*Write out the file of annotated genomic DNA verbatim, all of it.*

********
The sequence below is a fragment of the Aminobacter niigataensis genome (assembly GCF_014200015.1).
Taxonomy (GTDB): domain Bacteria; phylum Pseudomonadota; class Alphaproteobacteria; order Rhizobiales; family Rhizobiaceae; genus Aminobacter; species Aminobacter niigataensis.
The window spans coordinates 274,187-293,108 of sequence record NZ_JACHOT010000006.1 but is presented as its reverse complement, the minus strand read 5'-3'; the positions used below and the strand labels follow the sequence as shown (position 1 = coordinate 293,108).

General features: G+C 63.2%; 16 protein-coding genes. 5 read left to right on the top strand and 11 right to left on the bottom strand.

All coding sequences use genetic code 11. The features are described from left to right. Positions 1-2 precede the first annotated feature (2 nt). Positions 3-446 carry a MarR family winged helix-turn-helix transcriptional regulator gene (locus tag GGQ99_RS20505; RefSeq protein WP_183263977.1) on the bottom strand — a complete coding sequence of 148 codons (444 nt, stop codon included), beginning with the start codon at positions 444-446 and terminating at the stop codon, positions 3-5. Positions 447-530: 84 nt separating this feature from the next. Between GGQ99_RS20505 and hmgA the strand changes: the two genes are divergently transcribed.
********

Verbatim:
The sequence below is a fragment of the Aminobacter niigataensis genome (assembly GCF_014200015.1).
Taxonomy (GTDB): domain Bacteria; phylum Pseudomonadota; class Alphaproteobacteria; order Rhizobiales; family Rhizobiaceae; genus Aminobacter; species Aminobacter niigataensis.
The window spans coordinates 274,187-293,108 of sequence record NZ_JACHOT010000006.1 but is presented as its reverse complement, the minus strand read 5'-3'; the positions used below and the strand labels follow the sequence as shown (position 1 = coordinate 293,108).

General features: G+C 63.2%; 16 protein-coding genes. 5 read left to right on the top strand and 11 right to left on the bottom strand.

All coding sequences use genetic code 11. The features are described from left to right. Positions 1-2 precede the first annotated feature (2 nt). Positions 3-446 carry a MarR family winged helix-turn-helix transcriptional regulator gene (locus tag GGQ99_RS20505; RefSeq protein WP_183263977.1) on the bottom strand — a complete coding sequence of 148 codons (444 nt, stop codon included), beginning with the start codon at positions 444-446 and terminating at the stop codon, positions 3-5. Positions 447-530: 84 nt separating this feature from the next. Between GGQ99_RS20505 and hmgA the strand changes: the two genes are divergently transcribed.